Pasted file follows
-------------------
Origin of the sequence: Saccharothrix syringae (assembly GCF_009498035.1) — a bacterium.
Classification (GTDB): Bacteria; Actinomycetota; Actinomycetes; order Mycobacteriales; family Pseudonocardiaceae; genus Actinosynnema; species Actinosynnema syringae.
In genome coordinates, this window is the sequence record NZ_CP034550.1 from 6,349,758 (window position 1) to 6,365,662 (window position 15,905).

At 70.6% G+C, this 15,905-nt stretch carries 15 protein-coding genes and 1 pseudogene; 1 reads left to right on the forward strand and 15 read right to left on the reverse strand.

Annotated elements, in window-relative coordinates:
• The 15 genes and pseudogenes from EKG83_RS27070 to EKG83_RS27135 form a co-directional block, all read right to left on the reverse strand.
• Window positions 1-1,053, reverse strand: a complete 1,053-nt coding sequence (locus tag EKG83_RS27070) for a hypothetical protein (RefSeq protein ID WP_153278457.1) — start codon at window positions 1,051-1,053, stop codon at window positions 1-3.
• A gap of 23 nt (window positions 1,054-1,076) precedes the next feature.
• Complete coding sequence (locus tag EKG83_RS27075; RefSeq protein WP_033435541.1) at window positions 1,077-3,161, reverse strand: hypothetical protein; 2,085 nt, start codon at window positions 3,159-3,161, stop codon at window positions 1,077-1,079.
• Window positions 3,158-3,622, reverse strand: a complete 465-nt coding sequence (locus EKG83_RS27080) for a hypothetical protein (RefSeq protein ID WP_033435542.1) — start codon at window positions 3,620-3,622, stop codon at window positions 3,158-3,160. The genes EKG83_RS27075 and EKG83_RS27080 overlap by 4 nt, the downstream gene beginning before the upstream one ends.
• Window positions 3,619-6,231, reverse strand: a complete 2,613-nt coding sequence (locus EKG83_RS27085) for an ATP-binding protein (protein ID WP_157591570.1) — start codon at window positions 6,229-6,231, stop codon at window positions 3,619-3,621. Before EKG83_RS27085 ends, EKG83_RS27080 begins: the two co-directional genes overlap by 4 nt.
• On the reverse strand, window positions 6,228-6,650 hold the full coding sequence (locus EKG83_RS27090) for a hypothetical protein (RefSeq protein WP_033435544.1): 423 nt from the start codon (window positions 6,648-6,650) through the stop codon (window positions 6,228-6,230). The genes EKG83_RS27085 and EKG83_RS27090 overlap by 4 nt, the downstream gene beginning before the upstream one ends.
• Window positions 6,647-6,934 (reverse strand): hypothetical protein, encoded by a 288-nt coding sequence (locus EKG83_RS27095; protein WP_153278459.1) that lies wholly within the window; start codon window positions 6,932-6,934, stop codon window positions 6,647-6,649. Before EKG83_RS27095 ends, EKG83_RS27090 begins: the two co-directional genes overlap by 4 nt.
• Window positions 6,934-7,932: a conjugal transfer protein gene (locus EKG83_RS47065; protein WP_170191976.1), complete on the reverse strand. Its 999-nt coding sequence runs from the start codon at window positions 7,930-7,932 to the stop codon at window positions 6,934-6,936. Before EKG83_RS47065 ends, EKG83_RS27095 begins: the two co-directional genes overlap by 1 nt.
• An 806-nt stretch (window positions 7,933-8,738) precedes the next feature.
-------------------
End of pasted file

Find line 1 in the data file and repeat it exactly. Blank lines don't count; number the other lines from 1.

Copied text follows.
Origin of the sequence: Saccharothrix syringae (assembly GCF_009498035.1) — a bacterium.